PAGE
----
The Confederation of British Industry (CBI) has appointed Carolyn Fairbairn, a former director of strategy at both the BBC and ITV, as its first female director-general.
Fairbairn will take the reins of Britain’s biggest business group from John Cridland later this year, the CBI announced yesterday. Cridland has led the CBI since 2011.
Fairbairn, 54, began her career as an economist at the World Bank before joining the Economist magazine as a journalist. She later worked as a management consultant at McKinsey & Company, and was a member of the policy unit at Number 10 in the 1990s.
Since then, Fairbairn has not been a member of, or donated to, a political party, the CBI said yesterday.
The non-profit business group, which prides itself on being politically independent, came under criticism earlier this year when a frontrunner for its presidency, Paul Walsh, signed a letter along with 100 other business leaders backing Conservative party policies.
Walsh was ultimately overlooked for the job, as the CBI announced earlier this month that Paul Drechsler, chairman of Bibby Group, would succeed BT chairman Sir Mike Rake in the role.
Fairbairn is expected to work closely with Drechsler, lobbying for British businesses in the UK and overseas.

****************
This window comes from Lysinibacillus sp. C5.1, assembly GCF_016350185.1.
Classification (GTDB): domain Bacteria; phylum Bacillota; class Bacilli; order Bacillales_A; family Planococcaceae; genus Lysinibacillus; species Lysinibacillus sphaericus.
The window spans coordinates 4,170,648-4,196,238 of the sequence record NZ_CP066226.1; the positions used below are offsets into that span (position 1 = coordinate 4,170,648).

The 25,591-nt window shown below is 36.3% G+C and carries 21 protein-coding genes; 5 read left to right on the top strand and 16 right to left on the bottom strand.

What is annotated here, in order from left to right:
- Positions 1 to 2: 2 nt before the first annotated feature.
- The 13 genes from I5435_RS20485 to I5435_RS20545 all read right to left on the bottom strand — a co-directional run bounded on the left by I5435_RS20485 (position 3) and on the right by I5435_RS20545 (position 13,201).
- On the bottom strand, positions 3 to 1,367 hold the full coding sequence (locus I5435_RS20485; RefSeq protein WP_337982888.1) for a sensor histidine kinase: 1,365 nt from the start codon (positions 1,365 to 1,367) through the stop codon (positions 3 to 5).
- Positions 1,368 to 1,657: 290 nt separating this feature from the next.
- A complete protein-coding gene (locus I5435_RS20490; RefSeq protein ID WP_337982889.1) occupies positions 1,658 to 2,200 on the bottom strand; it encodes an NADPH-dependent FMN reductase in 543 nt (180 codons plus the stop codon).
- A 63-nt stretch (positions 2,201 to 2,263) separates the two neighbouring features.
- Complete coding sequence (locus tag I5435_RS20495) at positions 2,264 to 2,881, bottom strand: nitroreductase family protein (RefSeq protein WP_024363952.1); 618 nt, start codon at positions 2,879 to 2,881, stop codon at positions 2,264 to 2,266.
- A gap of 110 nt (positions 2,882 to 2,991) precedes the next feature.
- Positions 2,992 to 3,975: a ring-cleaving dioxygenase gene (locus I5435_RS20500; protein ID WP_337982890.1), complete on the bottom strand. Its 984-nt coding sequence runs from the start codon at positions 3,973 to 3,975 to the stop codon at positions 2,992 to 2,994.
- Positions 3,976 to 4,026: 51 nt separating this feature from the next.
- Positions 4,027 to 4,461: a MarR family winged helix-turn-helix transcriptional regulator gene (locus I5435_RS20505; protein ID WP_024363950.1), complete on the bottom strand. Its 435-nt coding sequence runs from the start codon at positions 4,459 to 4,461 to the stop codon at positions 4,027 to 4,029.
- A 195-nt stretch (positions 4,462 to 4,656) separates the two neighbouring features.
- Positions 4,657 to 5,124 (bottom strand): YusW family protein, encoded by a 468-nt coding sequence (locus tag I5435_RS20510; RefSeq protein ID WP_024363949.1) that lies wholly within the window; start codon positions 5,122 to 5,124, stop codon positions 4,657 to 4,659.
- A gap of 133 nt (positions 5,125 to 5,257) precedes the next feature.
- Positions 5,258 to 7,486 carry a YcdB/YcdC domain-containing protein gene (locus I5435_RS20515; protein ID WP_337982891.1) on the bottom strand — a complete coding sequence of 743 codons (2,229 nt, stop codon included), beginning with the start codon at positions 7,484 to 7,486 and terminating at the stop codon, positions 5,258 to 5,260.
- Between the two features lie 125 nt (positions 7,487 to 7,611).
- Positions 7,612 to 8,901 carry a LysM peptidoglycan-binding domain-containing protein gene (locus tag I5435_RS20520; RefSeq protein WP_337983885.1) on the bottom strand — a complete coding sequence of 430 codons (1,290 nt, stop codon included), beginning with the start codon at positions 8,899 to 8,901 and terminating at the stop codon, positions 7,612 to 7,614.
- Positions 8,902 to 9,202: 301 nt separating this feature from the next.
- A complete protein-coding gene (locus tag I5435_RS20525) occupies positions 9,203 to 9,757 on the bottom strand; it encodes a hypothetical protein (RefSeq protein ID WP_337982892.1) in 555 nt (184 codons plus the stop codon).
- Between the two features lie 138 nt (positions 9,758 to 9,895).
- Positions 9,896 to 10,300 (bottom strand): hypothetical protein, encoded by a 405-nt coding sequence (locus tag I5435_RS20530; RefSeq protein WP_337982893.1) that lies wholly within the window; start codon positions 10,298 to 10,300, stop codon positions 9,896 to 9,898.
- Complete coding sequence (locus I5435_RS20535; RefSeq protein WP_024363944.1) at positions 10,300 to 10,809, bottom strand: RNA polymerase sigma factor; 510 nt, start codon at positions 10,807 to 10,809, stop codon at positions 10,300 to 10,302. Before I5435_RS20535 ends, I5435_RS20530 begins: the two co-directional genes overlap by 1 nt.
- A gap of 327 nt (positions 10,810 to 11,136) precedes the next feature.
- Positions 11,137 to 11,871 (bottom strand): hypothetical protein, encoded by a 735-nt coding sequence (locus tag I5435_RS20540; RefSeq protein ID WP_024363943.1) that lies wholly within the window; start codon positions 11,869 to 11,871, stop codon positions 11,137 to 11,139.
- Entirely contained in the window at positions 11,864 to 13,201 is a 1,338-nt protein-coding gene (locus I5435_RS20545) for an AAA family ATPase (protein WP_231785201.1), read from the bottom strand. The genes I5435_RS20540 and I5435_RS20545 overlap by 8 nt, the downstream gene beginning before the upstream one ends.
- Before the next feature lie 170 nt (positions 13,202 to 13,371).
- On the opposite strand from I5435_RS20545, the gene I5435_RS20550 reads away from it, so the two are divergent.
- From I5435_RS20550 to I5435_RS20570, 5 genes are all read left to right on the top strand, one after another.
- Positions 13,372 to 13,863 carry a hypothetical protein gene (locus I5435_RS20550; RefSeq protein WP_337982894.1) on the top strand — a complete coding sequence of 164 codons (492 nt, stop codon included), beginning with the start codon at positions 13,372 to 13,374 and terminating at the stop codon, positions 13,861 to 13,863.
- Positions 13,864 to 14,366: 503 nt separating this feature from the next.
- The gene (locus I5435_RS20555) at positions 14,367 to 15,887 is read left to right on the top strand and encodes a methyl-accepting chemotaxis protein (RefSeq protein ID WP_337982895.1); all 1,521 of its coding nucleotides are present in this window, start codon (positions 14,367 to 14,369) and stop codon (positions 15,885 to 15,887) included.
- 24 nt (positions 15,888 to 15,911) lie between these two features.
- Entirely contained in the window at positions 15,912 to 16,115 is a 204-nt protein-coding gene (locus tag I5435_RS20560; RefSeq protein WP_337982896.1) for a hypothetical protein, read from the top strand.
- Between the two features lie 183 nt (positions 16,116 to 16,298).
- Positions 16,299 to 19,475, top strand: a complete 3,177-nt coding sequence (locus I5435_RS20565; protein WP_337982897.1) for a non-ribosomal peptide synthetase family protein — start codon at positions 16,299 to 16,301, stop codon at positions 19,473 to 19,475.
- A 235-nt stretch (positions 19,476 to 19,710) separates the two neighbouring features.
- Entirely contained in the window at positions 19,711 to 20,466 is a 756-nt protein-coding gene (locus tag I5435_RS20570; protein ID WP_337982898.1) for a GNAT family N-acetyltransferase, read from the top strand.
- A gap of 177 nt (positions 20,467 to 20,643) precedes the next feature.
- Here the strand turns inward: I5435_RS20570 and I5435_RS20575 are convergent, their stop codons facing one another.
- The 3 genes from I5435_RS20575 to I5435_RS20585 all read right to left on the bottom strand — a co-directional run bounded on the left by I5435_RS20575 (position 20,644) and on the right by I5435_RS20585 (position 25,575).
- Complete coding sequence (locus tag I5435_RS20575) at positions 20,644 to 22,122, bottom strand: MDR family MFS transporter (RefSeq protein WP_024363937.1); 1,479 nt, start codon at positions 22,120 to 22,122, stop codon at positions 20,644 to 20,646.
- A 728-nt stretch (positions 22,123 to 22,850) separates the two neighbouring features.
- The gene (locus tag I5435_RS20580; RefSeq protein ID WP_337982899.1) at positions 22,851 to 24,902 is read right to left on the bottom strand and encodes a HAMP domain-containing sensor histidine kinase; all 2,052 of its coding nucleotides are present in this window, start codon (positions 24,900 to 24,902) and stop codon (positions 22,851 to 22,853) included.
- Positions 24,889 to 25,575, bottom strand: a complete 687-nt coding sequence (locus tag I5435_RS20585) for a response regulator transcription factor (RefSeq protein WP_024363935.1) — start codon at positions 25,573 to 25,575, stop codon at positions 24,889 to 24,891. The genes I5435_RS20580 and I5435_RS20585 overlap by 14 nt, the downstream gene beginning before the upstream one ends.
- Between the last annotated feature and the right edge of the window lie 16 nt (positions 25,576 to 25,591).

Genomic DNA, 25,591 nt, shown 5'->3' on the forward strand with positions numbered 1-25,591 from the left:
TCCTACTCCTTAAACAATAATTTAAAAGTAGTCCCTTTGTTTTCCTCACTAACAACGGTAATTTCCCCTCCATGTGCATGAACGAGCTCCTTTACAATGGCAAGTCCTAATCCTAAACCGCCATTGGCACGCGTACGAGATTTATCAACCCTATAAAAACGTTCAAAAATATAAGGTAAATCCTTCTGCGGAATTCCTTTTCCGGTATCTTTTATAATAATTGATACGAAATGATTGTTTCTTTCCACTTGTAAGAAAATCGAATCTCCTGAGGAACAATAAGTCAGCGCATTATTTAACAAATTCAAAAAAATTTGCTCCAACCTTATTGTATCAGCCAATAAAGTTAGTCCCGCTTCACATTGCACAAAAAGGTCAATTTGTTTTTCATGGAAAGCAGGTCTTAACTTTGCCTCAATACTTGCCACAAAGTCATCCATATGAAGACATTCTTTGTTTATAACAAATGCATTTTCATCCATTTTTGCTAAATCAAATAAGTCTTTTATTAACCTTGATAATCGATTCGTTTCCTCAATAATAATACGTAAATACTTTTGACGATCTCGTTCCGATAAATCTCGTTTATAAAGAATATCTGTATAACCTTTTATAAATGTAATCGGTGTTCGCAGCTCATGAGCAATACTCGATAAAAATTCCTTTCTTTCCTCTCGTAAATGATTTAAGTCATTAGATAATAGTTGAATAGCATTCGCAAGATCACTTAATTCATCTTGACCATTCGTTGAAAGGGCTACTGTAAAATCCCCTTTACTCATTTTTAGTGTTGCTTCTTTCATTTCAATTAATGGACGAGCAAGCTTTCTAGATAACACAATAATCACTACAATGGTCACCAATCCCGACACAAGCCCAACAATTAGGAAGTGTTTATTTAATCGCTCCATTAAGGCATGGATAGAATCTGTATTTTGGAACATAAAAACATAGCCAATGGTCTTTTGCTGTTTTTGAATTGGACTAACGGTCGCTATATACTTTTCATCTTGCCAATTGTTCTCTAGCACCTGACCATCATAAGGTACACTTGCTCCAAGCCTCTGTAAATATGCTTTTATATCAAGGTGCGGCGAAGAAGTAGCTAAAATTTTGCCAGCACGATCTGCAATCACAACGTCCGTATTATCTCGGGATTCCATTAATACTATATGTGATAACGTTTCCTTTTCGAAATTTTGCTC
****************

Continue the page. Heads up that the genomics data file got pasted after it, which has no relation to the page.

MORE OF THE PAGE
Following her appointment yesterday, Fairbairn said: “The debate around Britain’s relationship with the European Union and the productivity challenge facing our economy will be two of the defining issues of the next few years, and I greatly look forward to representing the voice of British businesses of all sizes on these questions and many others.”
She added: “Now perhaps more than ever, thriving British companies hold the key to the future prosperity of our country.”
PROFILE: CAROLYN FAIRBAIRN
Commenting on the appointment of Carolyn Fairbairn as the next director-general of the Confederation of British Industry (CBI), outgoing CBI president Sir Mike Rake said: “Carolyn’s CV speaks for itself.” To be sure, the business group’s first female chief has had an impressive, varied career spanning strategy, economics, policy making, management consultancy and journalism.
After earning a double first in economics from Cambridge, she started out as an economist at the World Bank before becoming a journalist for the Economist magazine. Fairbairn eventually moved on to management consulting, spending six years at McKinsey & Company. During that time, she worked in Number 10’s policy unit, advising then-Prime Minister John Major on health and social services.
In the late 1990s, she left management consulting for media, becoming responsible for strategic planning at BBC Worldwide. Fairbairn later returned to McKinsey before taking up the post of director of group development and strategy at ITV. In the wake of the financial crisis, she was a non-executive director of the Financial Services Authority, and has since served in various non-executive positions.
Fairbairn currently holds non-executive positions with Lloyds Banking Group, Capita, Vitec, the Competition and Markets Authority and the UK Statistics Authority, but the CBI said yesterday that she would step down from those positions upon joining the business group.